Iraq’s upstream ambitions remain undimmed: APICORP

iraq 211Iraq’s oil sector has been characterised by steady progress despite a raft of political, security and infrastructural challenges, according to Arab Petroleum Investments Corporation’s (APICORP) energy report

The ‘Monthly Energy Commentary - Iraq oil: Upstream ambitions undimmed, infrastructure remains’ said that Iraq’s oil sector has been criticised for missed targets and bureaucratic interference.

“Production gains have lifted Iraq into the top flight of global oil producers, overtaking Iran and second now only to Saudi Arabia within OPEC. This progress has been achieved despite internal political fighting, red tape and delays for operators, where as recently as October 2018, total production reached new heights of 4.65mb/d,” noted APICORP.

Southern oil projects ramp up

In Iraq’s south, with the bulk of the country’s 3.6mb/d of oil exports, production has edged higher in 2018, whereas average demand growth for the first seven months was only 7kb/d year on year.

Two major southern oil projects that were scheduled to hit plateau output by the end of 2018 – Halfaya and Gharraf – are now expected to achieve contract plateau output in 2019.

Northern exports’ first major step

While the south has driven capacity growth for years, northern oil exports, from the area administered by the Kurdistan Regional Government (KRG), are also set for a boost following the clinching of a preliminary deal between the KRG government in Irbil and the federal government in Baghdad.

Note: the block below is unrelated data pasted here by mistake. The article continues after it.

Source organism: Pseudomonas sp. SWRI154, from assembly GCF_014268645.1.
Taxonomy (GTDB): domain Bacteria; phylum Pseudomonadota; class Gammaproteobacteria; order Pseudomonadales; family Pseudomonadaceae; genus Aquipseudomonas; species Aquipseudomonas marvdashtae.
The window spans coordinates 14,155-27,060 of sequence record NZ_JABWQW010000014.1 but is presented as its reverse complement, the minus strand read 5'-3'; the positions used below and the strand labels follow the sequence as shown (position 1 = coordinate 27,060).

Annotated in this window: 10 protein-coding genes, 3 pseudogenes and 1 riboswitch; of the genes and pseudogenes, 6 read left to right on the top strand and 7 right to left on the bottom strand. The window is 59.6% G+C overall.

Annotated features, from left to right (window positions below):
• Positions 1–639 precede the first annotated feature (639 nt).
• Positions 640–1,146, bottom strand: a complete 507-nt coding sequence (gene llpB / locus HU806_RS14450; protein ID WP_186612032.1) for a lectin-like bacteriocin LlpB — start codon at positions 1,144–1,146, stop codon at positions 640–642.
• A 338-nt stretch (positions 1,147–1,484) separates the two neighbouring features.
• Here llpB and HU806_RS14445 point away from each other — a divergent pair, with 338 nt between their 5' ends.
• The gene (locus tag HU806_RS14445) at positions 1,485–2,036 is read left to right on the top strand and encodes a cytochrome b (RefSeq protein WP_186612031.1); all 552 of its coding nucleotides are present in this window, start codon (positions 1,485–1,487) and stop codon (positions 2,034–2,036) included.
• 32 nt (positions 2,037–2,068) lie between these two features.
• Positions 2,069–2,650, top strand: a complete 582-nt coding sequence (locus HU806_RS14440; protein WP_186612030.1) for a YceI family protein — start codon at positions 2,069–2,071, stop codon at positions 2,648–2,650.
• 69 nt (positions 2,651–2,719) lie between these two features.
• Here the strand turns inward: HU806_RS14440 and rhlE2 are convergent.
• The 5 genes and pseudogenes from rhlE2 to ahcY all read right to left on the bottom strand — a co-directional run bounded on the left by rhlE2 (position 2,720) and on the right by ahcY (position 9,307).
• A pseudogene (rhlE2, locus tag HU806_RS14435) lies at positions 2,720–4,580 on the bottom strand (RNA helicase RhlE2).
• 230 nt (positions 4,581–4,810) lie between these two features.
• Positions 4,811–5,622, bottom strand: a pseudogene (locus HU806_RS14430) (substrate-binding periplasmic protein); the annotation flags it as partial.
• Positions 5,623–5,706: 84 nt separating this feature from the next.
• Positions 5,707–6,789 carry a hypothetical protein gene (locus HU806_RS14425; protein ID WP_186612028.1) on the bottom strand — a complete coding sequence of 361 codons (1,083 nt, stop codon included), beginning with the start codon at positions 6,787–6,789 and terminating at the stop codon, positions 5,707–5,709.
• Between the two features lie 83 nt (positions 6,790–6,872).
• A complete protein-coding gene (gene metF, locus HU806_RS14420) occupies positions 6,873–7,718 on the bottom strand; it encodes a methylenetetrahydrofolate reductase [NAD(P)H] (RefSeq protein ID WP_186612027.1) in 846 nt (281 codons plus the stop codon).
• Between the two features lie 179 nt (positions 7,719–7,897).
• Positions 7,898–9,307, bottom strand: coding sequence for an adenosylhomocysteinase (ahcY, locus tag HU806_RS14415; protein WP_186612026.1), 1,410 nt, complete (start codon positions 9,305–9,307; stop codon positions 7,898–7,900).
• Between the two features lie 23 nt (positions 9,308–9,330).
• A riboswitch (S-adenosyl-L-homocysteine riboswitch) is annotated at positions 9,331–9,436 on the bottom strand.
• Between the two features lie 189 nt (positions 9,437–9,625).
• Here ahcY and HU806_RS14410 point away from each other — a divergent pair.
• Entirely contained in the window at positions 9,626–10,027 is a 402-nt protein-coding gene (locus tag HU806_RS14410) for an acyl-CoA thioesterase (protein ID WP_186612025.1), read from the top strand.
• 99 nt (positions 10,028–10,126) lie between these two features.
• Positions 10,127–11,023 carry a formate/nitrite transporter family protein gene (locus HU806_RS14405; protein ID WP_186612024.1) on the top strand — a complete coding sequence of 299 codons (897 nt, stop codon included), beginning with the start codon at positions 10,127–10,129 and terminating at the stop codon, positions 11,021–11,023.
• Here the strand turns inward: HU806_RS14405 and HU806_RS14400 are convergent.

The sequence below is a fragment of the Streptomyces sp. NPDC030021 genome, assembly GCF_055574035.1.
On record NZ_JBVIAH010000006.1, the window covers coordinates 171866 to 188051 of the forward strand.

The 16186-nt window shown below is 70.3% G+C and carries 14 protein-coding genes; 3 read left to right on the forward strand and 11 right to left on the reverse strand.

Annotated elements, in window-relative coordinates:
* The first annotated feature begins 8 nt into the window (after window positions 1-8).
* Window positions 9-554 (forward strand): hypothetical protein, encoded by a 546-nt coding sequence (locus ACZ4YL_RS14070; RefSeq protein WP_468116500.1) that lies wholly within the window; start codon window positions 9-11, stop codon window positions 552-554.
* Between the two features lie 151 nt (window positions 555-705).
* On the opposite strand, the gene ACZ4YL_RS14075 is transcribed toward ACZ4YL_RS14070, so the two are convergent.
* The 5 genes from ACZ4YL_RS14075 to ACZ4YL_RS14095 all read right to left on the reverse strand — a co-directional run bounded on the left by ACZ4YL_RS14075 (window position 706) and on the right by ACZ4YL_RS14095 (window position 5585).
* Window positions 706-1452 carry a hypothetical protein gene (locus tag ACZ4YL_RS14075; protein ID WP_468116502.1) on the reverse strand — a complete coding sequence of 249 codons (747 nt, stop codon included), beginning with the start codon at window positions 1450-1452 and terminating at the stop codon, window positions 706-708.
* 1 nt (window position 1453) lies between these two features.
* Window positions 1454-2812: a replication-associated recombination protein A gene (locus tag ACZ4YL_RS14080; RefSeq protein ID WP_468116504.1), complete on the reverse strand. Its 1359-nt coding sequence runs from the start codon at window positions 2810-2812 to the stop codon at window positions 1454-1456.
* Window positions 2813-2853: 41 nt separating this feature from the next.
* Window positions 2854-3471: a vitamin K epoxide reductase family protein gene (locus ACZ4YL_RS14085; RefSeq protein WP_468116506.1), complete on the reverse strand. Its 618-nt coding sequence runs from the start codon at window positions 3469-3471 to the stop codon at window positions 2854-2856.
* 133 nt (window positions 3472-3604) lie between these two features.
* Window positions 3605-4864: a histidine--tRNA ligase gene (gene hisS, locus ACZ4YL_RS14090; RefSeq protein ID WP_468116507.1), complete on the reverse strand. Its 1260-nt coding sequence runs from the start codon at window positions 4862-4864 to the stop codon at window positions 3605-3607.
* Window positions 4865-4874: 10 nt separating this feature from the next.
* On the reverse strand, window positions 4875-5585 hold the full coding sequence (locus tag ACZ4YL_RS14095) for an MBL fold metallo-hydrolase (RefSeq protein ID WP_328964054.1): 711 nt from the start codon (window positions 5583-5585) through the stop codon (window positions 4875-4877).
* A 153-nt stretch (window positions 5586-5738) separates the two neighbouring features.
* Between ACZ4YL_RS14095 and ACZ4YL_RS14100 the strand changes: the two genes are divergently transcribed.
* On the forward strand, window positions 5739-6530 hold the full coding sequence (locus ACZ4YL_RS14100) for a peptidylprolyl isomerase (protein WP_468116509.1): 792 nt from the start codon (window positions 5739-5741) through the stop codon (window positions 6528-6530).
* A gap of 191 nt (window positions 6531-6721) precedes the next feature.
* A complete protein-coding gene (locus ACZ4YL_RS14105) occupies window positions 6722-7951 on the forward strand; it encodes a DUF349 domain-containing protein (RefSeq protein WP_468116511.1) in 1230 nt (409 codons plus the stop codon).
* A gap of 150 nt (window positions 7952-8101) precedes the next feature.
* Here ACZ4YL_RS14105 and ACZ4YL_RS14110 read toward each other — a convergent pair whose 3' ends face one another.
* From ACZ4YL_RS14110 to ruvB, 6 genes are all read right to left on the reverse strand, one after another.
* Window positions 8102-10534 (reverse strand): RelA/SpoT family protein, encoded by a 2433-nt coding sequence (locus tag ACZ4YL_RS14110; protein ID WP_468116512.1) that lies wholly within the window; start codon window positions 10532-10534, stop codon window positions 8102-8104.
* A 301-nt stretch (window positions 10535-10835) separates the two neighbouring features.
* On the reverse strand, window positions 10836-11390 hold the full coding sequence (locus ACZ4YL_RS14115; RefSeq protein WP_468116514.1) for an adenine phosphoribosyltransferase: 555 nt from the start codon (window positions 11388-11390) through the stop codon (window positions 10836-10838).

Plans to boost the throughput capacity of the Irbil export pipeline from 700k b/d to 1mb/d is also designed to offer a durable export route for federal crude. If oil ministry plans for an expansion of the Kirkuk field were to go ahead, spare capacity on the KRG pipeline would be an obvious fit for Kirkuk exports, which have dwindled in recent years.

APICORP said that Iraq is set to continue its upstream growth story in 2019 despite persistent challenges, inherent to post-war reconstruction and political reconciliation process. The new government of Prime Minister Abdul-Mahdi has demonstrated a strong degree of pragmatism aimed at resolving political differences in the name of maximising output and export revenue. Declining oil prices since early October challenged spending levels – but Iraq has shown resilience in the face of tighter budgets.

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